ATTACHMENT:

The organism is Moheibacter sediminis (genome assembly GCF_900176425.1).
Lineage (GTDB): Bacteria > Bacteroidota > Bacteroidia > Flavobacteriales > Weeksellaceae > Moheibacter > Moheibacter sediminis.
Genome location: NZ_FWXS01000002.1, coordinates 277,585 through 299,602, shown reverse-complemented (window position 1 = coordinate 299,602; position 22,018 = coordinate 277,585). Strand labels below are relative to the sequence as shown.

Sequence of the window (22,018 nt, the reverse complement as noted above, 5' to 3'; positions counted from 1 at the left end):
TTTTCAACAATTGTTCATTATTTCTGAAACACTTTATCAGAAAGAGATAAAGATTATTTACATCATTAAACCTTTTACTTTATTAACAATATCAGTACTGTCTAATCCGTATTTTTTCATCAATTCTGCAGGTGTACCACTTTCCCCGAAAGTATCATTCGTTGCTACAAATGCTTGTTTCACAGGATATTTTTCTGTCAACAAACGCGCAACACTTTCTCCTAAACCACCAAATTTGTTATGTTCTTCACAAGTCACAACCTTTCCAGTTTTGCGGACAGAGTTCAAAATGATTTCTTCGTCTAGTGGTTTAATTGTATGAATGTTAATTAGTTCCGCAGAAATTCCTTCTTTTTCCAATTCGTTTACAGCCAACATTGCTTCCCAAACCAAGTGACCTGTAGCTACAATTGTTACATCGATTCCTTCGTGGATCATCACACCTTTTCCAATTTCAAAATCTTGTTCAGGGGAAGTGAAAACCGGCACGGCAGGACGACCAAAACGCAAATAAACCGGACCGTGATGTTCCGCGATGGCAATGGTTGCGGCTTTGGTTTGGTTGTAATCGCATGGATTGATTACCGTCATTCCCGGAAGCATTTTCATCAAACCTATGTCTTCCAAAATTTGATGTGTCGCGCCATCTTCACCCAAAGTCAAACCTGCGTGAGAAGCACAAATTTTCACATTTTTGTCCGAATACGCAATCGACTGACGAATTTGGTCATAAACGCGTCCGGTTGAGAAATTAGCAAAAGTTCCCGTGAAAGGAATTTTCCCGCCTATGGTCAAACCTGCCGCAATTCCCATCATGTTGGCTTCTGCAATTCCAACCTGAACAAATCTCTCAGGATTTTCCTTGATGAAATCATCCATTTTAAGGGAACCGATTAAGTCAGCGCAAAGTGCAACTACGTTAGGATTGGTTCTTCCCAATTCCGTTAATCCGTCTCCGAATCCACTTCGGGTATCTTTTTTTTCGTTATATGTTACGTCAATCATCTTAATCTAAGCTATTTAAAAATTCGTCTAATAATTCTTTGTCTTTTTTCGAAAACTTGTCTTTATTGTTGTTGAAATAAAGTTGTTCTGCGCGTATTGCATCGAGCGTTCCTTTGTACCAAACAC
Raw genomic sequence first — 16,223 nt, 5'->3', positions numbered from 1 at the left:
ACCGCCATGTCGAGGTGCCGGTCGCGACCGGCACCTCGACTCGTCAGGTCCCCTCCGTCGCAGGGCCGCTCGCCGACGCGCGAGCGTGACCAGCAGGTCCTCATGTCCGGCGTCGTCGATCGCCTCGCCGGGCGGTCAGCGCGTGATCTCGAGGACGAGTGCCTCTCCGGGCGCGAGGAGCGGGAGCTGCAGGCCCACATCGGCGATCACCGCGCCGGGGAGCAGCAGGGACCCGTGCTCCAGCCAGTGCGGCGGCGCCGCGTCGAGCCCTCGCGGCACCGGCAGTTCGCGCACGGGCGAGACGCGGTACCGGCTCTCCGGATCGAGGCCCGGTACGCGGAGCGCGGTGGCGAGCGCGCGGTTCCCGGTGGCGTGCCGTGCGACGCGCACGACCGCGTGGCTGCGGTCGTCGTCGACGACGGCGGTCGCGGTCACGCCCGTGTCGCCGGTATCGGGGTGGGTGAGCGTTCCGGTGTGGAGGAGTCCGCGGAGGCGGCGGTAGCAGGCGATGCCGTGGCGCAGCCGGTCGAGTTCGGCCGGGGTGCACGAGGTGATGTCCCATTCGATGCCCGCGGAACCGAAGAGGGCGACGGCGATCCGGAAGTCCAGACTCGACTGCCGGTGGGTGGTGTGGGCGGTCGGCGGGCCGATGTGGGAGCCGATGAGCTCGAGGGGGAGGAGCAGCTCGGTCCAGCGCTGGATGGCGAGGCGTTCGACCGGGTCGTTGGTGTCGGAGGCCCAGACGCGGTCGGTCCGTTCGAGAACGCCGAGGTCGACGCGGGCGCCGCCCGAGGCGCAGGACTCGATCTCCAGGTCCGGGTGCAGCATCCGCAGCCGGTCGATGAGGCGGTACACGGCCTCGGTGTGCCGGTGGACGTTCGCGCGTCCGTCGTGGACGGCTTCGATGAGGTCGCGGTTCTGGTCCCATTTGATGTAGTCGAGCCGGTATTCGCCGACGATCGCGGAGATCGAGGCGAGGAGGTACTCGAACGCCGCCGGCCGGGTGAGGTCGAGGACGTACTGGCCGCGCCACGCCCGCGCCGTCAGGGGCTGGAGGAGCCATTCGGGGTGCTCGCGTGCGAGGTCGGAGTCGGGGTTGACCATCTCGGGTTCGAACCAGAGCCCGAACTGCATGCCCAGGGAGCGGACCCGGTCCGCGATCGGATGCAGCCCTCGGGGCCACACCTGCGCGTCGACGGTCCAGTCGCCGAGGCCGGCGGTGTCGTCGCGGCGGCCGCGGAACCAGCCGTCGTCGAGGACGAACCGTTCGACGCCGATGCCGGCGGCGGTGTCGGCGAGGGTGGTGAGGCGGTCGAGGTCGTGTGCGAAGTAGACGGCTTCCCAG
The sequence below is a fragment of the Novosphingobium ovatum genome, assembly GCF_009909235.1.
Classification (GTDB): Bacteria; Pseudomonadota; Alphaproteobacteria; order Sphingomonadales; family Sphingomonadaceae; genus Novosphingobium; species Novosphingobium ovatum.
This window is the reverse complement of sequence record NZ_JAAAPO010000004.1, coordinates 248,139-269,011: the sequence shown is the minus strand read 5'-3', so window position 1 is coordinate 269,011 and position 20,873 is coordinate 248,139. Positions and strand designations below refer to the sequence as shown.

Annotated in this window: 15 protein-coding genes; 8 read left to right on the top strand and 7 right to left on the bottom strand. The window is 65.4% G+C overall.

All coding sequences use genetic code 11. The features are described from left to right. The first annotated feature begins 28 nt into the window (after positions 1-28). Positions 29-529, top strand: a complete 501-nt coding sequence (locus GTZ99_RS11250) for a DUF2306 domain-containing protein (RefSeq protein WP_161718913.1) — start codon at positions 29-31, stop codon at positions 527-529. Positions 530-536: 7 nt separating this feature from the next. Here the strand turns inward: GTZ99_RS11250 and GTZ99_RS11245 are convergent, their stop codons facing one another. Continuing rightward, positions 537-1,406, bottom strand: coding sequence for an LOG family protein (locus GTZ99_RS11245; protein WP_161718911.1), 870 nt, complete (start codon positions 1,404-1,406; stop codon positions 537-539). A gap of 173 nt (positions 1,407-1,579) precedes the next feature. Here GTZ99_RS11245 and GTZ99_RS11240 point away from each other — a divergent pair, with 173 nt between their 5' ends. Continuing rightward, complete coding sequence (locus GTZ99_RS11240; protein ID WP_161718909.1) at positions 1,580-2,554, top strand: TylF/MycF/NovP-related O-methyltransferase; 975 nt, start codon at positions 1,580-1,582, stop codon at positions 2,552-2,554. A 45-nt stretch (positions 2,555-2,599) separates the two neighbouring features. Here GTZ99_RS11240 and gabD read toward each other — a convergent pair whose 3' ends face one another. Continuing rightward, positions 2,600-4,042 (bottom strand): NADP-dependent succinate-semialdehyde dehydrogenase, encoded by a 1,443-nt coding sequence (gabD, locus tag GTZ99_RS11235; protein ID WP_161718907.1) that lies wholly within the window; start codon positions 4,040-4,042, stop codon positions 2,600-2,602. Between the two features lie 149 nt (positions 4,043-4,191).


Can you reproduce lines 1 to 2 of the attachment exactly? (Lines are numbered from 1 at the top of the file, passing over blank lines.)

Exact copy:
The organism is Moheibacter sediminis (genome assembly GCF_900176425.1).
Lineage (GTDB): Bacteria > Bacteroidota > Bacteroidia > Flavobacteriales > Weeksellaceae > Moheibacter > Moheibacter sediminis.